September 29, 2010 – The founder of Executive Talent International, an executive search firm in Singapore, Lim Chye Lian is board chair of global partnership IIC Partners. She has more than 20 years of Asia Pacific executive search and corporate senior executive experience, living in Singapore, Hong Kong and Sydney. Her successful track record placing CEOs, senior functional executives and technical specialists spans many industries and functions, including electronics, telecommunications, information technology, consumer, healthcare, chemical, financial services and engineering. In the following interview, Lim Chye Lian discusses the recovering search market and the economy’s impact on the industry.
In the first part of our interview with you last week you said revenue forecast for IIC Partners for this year would see a 24 percent gain on 2009. Geographically, which areas have been most active for your firm? What regions are continuing to struggle?
Within IIC Partners, our growth mirrors global trends. The Americas appears to be leading the way, with IIC Partners members in the area projecting a 46 percent growth in revenue compared with 2009, followed by the Asia-Pacific region at 25 percent growth for this year and the EMEA region forecast to see a nine percent rise in revenue. In terms of the actual geographic split in revenue, in 2010 the EMEA region is projected to account for 49 percent compared with 53 percent in 2009, the Americas is seen contributing 42 percent compared with 39 percent in 2009, and the Asia-Pacific region is forecast to put in nine percent against eight percent last year. No area is struggling per se, though some are emerging more slowly than others. Europe is dragging its feet as uncertainty remains in a number of key regional economies.
For the remainder of the year do you believe overall demand for recruiting and human capital services will increase, decrease, or remain flat?
I think it's safe to say that the end of the year is in sight and, overall, an increased demand for executive search will continue to December and into 2011. The wild card, of course, is the threat of a double dip recession. IIC Partners' members are reporting that clients who had been reticent about executive recruitment during the recession are now realizing that in order to achieve growth or at least solidify their position, top executive talent is crucial and so they are now beginning to recruit again at the C-level and for board director positions. For the long term, in North America and in Europe, in particular, the 'baby boomers' are beginning to enter retirement. The recession delayed this but in the decade ahead this generation will leave tens of millions of jobs, millions of which are in senior management.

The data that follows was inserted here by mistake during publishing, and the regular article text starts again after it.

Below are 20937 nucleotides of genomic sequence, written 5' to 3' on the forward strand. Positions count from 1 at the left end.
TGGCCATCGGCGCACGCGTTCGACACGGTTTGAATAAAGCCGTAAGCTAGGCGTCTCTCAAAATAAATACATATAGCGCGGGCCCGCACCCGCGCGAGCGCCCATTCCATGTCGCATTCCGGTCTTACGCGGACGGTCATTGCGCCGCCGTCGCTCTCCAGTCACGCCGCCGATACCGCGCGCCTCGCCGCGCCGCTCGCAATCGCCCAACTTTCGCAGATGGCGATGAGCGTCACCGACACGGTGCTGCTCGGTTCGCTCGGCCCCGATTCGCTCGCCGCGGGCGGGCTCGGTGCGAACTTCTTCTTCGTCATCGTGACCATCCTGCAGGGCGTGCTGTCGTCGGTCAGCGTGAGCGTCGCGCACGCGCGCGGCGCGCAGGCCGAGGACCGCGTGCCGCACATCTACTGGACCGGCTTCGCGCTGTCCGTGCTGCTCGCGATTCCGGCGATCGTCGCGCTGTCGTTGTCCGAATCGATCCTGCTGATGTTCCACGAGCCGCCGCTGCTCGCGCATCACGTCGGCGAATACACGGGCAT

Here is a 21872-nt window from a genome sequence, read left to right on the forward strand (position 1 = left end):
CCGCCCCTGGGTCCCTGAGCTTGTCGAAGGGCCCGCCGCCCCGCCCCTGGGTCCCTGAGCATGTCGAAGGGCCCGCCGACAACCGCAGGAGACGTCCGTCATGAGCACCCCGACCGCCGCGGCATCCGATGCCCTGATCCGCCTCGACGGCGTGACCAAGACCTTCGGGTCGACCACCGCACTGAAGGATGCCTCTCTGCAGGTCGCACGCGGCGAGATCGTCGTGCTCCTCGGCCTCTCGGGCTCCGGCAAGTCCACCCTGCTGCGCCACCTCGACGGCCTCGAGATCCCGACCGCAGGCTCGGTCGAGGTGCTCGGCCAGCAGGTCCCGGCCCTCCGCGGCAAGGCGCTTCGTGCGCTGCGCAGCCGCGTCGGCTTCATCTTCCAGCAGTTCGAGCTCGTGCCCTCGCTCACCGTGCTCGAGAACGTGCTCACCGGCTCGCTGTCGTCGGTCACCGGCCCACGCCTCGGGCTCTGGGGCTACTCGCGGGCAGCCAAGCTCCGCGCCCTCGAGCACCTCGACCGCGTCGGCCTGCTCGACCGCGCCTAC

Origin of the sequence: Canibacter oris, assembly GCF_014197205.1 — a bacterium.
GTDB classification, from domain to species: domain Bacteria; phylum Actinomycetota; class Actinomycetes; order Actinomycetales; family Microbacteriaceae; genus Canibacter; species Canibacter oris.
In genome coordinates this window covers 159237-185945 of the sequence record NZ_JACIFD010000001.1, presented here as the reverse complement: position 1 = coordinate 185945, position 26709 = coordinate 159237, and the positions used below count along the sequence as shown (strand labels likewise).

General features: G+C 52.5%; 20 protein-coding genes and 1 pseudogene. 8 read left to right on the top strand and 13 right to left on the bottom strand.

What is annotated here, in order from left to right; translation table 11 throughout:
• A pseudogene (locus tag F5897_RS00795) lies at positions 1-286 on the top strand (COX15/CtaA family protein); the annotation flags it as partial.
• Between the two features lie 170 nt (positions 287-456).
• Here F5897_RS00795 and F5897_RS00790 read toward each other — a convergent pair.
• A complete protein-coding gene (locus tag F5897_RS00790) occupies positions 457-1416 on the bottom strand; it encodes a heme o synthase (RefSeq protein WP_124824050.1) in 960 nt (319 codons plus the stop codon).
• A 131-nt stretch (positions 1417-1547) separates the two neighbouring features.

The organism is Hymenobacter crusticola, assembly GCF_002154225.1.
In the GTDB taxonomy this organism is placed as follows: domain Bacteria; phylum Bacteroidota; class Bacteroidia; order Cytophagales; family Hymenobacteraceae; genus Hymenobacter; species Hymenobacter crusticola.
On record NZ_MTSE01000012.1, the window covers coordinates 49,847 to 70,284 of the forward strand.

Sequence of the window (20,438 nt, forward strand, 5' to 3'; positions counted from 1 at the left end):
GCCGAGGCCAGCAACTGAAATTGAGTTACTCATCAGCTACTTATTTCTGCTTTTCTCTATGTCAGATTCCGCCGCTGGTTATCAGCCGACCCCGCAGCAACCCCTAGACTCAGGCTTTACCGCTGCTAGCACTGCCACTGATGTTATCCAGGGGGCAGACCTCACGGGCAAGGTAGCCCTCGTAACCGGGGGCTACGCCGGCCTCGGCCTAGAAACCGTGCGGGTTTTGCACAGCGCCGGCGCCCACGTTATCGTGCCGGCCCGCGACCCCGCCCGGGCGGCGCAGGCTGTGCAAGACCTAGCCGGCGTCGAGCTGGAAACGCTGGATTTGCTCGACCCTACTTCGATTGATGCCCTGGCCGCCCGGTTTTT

Which sectors do you see leading any recovery within the industry?
We see the six sectors, in which we specialize, leading the recovery. All are projected to grow strongly this year against the 2009 year end figures. We forecast our consumer and retail revenue to be up 50 percent on last year, energy revenue up 38 percent, the industrial sector a solid 21 percent projected increase, life sciences 77 percent and technology up an impressive 110 percent by year end. We believe the growth trends across these sectors will continue into 2011. As evidence of that, it's interesting to note that in 2009 these six sectors combined accounted for 71 percent of IIC Partners' total revenue; in 2010, that proportion is forecast up 14 percent at 85 percent. For the foreseeable future, technology remains full of potential, particularly as it continues to permeate and influence growth in other sectors. There could also be opportunity in the energy sector, specifically in alternative, clean energy.
What lasting effects do you think this long recession might have on executive search?
I think there have been two key changes which will impact the executive search industry in different but profound ways. IIC Partners believes in the retained approach to executive search in order to provide our clients with the best possible service. During the recession, we saw a number of executive search firms compromise their standards and move from a retained model to either a hybrid of retained and contingency, or just contingency. It will be extremely difficult, if not impossible, for those firms to move back to the exclusively retained model, which will in turn make it increasingly difficult for them to provide best practice levels of service to their clients. We have also observed that some of the larger integrated search organizations found it much harder to adapt to the challenges thrown up by the economic uncertainty than many of our members. As a result of this, it will be interesting to see if there will be some restructuring in these larger, less nimble, integrated firms to get rid of any dead weight and ensure flexibility. At the same time, upcoming leaders in such firms may decide to break away and form their own smaller, more specialized boutique companies and they, in turn, will seek affiliations with networks such as IIC Partners which can provide the global strength and reach without the heavy administrative burden.
This concludes Part Two of our interview with Lim Chye Lian. To read Part One, please go to HSZ Media news archives.